Tai Chi is a mind-body exercise originating from ancient China, where it started as a famous martial art. These days, it’s practised around the world as an effective exercise for health.
It’s impossible to describe this complex art in one sentence. Tai Chi can be many things for different people, but regular practise will improve your wellbeing.
At the heart of it, Tai Chi is a moving meditation in the form of a series of gentle exercises that create harmony between the mind and body. The ultimate purpose is to cultivate our inner life energy (qi) to flow smoothly and powerfully through the body. This is a spiritual experience, as much as a physical one.
Movements are fluid, graceful, circular and slow. Breathing is deep, aiding visual and mental concentration. This relaxes the body and allows the life force to flow freely.
This practice is so effective because it consists of exercises that are equally balanced between yin and yang (opposite forces that complement each other, such as dark and light, or female and male).
Tai Chi is easy to learn. Many people embark on a life-long journey to deepen their experience, as there are always new levels of understanding to uncover. This is part of the appeal.
Tai Chi can be practised almost anywhere and the cost of learning is relatively low. It’s suitable for anyone, because exertion levels can be adjusted to suit your physical condition.
On a physical level, Tai Chi improves strength, flexibility, aerobic conditioning and balance. It’s been proven to improve cardiovascular fitness, lower blood pressure, prevent falls and help people who have arthritis.
And the list goes on!
There are also immense emotional and mental benefits. The deliberate movements help people to feel more relaxed, grounded and present in their bodies. This lowers anxiety, stress and depression; while improving memory, focus and sleep.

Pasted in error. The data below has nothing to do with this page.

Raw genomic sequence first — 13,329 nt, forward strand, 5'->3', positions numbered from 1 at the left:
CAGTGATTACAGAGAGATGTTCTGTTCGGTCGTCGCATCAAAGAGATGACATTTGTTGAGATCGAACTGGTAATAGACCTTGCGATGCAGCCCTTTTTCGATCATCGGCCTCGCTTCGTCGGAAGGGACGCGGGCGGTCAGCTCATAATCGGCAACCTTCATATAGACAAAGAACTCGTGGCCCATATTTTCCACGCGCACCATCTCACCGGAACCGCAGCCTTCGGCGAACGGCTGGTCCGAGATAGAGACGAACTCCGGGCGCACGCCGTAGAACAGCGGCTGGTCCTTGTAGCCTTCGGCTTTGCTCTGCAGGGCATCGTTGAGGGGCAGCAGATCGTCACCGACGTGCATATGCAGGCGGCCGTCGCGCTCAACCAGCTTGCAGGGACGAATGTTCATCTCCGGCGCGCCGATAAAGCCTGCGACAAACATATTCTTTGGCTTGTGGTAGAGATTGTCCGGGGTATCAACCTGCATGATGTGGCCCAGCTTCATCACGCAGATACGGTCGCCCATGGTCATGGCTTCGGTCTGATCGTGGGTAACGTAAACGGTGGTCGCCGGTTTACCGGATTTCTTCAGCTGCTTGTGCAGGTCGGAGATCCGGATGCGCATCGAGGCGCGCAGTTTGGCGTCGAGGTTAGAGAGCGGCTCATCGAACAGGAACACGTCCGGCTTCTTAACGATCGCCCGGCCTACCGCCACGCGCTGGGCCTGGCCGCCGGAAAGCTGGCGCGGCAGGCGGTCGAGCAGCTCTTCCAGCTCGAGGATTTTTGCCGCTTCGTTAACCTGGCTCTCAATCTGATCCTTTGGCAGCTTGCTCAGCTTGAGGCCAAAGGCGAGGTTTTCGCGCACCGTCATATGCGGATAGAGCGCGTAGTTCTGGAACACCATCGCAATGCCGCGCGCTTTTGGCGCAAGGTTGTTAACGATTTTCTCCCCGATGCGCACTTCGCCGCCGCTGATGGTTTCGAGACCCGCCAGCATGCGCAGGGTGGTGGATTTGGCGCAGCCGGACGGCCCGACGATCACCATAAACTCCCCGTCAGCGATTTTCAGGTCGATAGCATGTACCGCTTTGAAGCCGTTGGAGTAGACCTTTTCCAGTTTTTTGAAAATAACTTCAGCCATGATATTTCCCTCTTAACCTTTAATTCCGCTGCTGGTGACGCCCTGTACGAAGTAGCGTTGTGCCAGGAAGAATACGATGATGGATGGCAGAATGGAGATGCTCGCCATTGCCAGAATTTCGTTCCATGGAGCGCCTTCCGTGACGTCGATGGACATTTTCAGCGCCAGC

Tai Chi is probably the most effective exercise for your entire well-being. It’s so enjoyable that millions of people around the world are practising it, no matter their age or physical condition.
It’s all about improving your quality of life and feeling empowered.
Yes, Tai Chi is a low-impact exercise, so it’s very safe.
Although minimal stress is placed on muscles and joints, every individual is different. Honour your body and never push yourself beyond your limits.
Please don’t fall into the trap of thinking that just because your teacher taught you a movement, it must be safe for you. The safety requirements for every style of Tai Chi are different, as the movements aren’t the same.
Here are some tips for when you’re doing Tai Chi from home, or in a class:
Anybody can learn and enjoy it, including children, people with a disability and older generations.
There’s something for everyone, from the slower-paced styles to more vigorous movements of the classical Chen style. It all depends on your preferences and what your body can handle.
People with a disability and the elderly:
Even people with limited movement can benefit from the principles.
Not just for adults, get the young ones involved too:
Tai Chi unites people from different generations. The whole family can get involved.
It’s particularly suitable for adults looking for gentle exercise, but children also benefit from the practice – which does wonders for their developing brains, physical health and emotional wellbeing.
Children love to learn, and they’re very good at it, especially when enjoying a fun activity. Tai Chi provides the tools they need to feel balanced and better cope with stress. It’s a good chance to step away from the screens and connect with nature.
complied with the article of Dr. Paul Lam